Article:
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Medical surgical instruments of antiquity. First stethoscopes of Laennec, Ferguson, Pinard. Hot Water Bottles. Inscribed votive relief.Feeding Bottle. Portraits Doctors

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The result was the consrtuctions of a  completely functional stethoscope, real jewel for every doctor’s office.
TheFerguson stethoscope was created by bubinga wood and after the cut was processed aiming the closure of the holes, according the methods of accoustics of the most importants wind instruments.about Adolphe Pinard220px-Adolphe_Pinard_2

A Pinard horn is a tool used to listen the heart rate of a fetus during pregnancy. It is a type of stethoscope, formerly called a “fetoscope”, but the term is still sometimes associated with the Pinard stethoscope. Made of wood or metal and is hollow. It is about 8 inches long. It functions similarly to an ear trumpet by amplifying sound.
Adolphe Pinard (4 February 1844 – 1 March 1934) was a French obstetrician who was a native of Méry-sur-Seine. He practiced medicine in Paris, where he was an assistant to Étienne Stéphane Tarnier (1828–1897) and a professor of obstetrics, as well as a member of parliament for the Paris region.

Pinard was a pioneer of modern perinatal care and the “puericulture movement” — the teaching of infant care to expectant mothers in French obstetrics. His contribution in infant medicin examination and monter care established his fame until nowadays. Pinard name is also used in “Pinard’s maneuvre”, a technique used in breech extraction.

In 1895 he invented a special stethoscope for listening to fetal activity.

Pinard was a founder member of the French Eugenics Society in 1913 and served as its president. Eugenic ideas were incorporated into his idea of ‘puériculture’. He also served as a parliamentary deputy for the Radical party between 1919 and 1928, expressing his sympathy towards French feminism.

Today the Maternité Adolphe-Pinard in Nancy and the Boulevard Adolphe Pinard in Paris are named after him. This boulevard is a boundary between Paris and the city of Malakoff.


The Fergusson model of the monaural stethoscope was designed in England and became the most popular model used in the later half of 19th century medical practice. It was made of straight grained, less dense woods with a small bore central hole such that sounds were readily transmitted. It measured approximately 7 inches in length with a slender stem that had a rounded chest-end bell about 1 inch in diameter that rested comfortably on the patient. The ear plate was approximately 2.5 inches in diameter and fit snuggly over the ear in order to prevent disperson of the transmitted sounds. The Fergusson stethoscopes often had a maker’s mark, physician’s name or initials, or other identifying characteristic engraved on the ear plate.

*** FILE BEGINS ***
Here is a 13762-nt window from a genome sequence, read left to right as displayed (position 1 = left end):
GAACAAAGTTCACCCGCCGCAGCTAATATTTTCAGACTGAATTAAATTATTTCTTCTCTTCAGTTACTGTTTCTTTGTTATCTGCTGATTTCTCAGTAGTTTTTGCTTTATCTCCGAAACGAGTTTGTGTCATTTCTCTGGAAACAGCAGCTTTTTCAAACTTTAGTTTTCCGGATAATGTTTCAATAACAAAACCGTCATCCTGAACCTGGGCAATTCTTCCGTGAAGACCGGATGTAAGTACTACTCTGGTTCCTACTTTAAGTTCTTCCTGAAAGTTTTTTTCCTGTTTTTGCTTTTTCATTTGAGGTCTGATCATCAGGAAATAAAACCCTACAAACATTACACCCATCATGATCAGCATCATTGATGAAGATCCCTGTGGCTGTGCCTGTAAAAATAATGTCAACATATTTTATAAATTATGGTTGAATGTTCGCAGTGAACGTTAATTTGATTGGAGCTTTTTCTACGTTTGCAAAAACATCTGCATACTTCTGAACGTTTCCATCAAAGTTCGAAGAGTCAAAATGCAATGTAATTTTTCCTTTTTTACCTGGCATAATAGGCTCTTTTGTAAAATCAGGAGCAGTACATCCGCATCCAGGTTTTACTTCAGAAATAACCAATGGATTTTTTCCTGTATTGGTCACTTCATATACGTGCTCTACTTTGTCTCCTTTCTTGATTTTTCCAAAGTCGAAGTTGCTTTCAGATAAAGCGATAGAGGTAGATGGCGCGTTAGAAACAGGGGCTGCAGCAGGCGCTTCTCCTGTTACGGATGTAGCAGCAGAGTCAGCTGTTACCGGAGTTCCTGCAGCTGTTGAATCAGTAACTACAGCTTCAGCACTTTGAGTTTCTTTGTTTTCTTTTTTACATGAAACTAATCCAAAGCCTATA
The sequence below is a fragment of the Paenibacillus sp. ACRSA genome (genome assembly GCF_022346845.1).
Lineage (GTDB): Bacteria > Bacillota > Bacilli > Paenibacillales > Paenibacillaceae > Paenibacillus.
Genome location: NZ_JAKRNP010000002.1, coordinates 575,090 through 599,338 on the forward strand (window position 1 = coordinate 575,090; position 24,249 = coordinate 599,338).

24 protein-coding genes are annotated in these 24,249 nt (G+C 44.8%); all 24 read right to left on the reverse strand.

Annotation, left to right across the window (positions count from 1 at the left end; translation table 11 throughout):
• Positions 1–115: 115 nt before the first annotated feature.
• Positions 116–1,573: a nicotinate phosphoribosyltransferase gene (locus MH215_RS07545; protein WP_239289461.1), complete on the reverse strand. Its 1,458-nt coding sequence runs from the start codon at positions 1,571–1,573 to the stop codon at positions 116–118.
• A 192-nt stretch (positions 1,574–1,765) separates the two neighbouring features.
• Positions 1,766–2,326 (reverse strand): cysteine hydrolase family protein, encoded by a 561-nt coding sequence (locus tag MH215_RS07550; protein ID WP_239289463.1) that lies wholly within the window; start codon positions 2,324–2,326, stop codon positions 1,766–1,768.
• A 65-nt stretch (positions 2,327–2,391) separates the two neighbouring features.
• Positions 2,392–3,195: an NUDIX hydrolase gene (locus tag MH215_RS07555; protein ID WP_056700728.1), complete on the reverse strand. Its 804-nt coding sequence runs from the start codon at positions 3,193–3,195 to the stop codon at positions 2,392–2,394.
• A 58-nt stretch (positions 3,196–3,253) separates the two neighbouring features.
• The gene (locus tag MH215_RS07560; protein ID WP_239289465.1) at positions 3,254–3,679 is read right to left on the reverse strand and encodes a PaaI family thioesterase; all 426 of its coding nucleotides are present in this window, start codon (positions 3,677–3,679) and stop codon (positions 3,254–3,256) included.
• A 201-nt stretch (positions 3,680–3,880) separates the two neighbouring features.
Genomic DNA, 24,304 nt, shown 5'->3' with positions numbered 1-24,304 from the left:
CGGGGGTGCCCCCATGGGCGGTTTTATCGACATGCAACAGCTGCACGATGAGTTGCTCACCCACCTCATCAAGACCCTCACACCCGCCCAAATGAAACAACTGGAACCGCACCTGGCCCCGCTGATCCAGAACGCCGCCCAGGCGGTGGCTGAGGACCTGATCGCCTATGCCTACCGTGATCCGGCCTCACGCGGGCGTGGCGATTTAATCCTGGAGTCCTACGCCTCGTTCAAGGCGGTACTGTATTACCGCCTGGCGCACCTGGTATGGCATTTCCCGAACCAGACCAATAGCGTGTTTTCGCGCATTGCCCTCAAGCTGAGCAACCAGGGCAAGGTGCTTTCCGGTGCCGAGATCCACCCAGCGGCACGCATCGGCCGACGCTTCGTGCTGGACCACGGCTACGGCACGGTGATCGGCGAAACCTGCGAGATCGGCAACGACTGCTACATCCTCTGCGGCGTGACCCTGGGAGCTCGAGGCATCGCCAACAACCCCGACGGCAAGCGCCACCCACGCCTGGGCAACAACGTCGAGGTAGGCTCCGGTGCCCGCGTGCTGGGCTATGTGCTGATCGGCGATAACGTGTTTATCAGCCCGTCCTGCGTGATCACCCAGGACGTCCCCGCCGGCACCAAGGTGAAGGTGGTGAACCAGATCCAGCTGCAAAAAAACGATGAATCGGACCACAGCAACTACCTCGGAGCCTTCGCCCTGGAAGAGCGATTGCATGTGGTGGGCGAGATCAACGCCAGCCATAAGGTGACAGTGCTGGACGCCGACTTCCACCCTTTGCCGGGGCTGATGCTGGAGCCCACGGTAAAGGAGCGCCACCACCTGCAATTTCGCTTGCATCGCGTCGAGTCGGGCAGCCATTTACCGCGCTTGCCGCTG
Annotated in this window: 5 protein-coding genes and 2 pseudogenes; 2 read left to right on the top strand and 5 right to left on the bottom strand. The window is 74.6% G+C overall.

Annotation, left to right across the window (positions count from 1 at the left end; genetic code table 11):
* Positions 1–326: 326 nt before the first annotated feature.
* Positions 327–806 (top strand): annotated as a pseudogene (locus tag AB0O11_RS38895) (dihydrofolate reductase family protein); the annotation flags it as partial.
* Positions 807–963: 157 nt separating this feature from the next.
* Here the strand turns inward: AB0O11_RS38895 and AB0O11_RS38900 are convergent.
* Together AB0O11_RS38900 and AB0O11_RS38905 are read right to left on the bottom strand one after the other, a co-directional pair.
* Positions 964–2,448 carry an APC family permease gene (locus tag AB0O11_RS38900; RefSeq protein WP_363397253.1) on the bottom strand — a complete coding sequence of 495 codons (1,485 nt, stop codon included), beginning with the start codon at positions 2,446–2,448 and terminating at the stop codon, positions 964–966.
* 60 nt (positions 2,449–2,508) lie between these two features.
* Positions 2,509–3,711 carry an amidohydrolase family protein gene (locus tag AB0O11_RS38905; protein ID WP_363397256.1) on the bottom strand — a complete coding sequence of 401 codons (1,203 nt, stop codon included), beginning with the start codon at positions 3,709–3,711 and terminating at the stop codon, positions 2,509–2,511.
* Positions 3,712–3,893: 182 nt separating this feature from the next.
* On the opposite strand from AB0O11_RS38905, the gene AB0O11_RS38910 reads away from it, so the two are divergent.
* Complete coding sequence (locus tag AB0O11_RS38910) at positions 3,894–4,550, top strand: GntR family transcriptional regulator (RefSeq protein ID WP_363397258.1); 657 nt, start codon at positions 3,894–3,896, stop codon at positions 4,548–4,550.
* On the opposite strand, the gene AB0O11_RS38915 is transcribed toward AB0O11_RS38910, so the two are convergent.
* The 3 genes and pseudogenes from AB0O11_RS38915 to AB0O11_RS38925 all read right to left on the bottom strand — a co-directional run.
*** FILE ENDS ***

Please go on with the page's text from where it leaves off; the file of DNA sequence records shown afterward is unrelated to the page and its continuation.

Who designed this stethoscope? There were two British doctors with similar names during the later part of the 19th century who might have been involved in the design of this model of the stethoscope.


Sir William Fergusson was a leading scotish surgeon, educated at at the University of Edinburgh and surgeon at the Royal Infirmary of Edinburgh where the stethoscope was in use at that time. He was appointed Professor of Surgery at Kings College Hospital in London when he was just 32 years old and eventually was appointed surgeon to both Queen Victoria and Prince Albert. Dr Fergusson was widely recognized for his operastive skills, conservative approach to surgery and invention of many useful surgical instruments. His text on “System of Practical Surgery” first published in 1842 was highly regarded, but only mentions the use of the stethoscope for ausculatation. Although he was aslo noted to be a be an excellent carpenter, rivaling skilled artisans, there is no record of his designing a stethoscope.

Dr. John Creey Ferguson was an Irish physician educated at Trinity College and The Royal Infirmary of Edinburgh. His close friend in Dublin was Dr. William Stokes, who was an expert on auscultation and wrote a text on stethoscopy while just a medical student! Dr. Ferguson spent one year in Paris studying with Laennec and Kergradec to learn the use of the stethocope, most especially for fetal auscultation. In 1830, Dr. Ferguson puplished his classic treatis on “Ausculatation the only unequivical evidence of preganancy” in the Dublin Medical Transactions (the only issue of this journal ever published). Dr. Ferguson was noted for his advocacy of using the stethoscope for fetal auscultation. He eventually becamethe First Professor of Medicine at Queens University, although he recieved little rcognition at home or abroad. There also is no record of his designing a stethoscope.

In addition, during the same period of time, there was a prominent instrument maker named David Ferguson who was the instrument maker to the St. Bartholomew’s Hospital in London. Mr. Ferguson demonstarted the use of a unique “teaching” monaural stethoscope at the International Exhibition of 1862 n London. Indeed, on this very website there is an Alison differential binaural stethoscope marked “Ferguson.”

In view of the listing of the Fergusson model of the stethoscope spelled with two “s” in English instrument-maker catalogues of the day such as Down Brothers, Arnold and Sons, Alllen & Hansbury and Maw (although it should be noted that in the classic American Armamentarium Chirurgicum by George Tiemann & Co. the name for this model of stethoscope was spelled Ferguson) and the prominence of Sir William Fergusson in England, most assume that he either designed this stethoscope or the stethoscope was named after him. However, the origin of the most popular model of the 19th century monaural stethosope that was used well into the early part of the 20th century remains unclear.